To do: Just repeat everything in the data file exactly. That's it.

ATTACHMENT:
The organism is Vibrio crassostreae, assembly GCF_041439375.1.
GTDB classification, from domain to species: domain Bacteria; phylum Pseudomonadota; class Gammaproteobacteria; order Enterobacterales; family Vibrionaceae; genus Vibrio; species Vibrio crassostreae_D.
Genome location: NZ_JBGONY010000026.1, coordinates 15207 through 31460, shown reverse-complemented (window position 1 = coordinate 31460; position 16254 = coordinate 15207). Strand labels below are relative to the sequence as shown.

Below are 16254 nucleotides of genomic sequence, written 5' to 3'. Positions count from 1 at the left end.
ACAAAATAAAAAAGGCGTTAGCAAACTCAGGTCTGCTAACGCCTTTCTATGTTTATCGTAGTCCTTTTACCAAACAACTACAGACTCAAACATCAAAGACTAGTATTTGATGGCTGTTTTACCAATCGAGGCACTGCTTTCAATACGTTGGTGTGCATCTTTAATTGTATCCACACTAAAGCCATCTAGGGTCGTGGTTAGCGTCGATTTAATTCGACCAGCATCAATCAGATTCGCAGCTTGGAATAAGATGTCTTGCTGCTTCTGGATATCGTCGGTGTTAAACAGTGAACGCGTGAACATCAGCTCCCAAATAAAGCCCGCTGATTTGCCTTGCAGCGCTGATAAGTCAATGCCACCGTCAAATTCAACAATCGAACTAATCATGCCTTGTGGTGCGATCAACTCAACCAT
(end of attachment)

The organism is Vibrio crassostreae, assembly GCF_041439375.1.
GTDB classification, from domain to species: domain Bacteria; phylum Pseudomonadota; class Gammaproteobacteria; order Enterobacterales; family Vibrionaceae; genus Vibrio; species Vibrio crassostreae_D.
Genome location: NZ_JBGONY010000026.1, coordinates 15207 through 31460, shown reverse-complemented (window position 1 = coordinate 31460; position 16254 = coordinate 15207). Strand labels below are relative to the sequence as shown.

Below are 16254 nucleotides of genomic sequence, written 5' to 3'. Positions count from 1 at the left end.
ACAAAATAAAAAAGGCGTTAGCAAACTCAGGTCTGCTAACGCCTTTCTATGTTTATCGTAGTCCTTTTACCAAACAACTACAGACTCAAACATCAAAGACTAGTATTTGATGGCTGTTTTACCAATCGAGGCACTGCTTTCAATACGTTGGTGTGCATCTTTAATTGTATCCACACTAAAGCCATCTAGGGTCGTGGTTAGCGTCGATTTAATTCGACCAGCATCAATCAGATTCGCAGCTTGGAATAAGATGTCTTGCTGCTTCTGGATATCGTCGGTGTTAAACAGTGAACGCGTGAACATCAGCTCCCAAATAAAGCCCGCTGATTTGCCTTGCAGCGCTGATAAGTCAATGCCACCGTCAAATTCAACAATCGAACTAATCATGCCTTGTGGTGCGATCAACTCAACCAT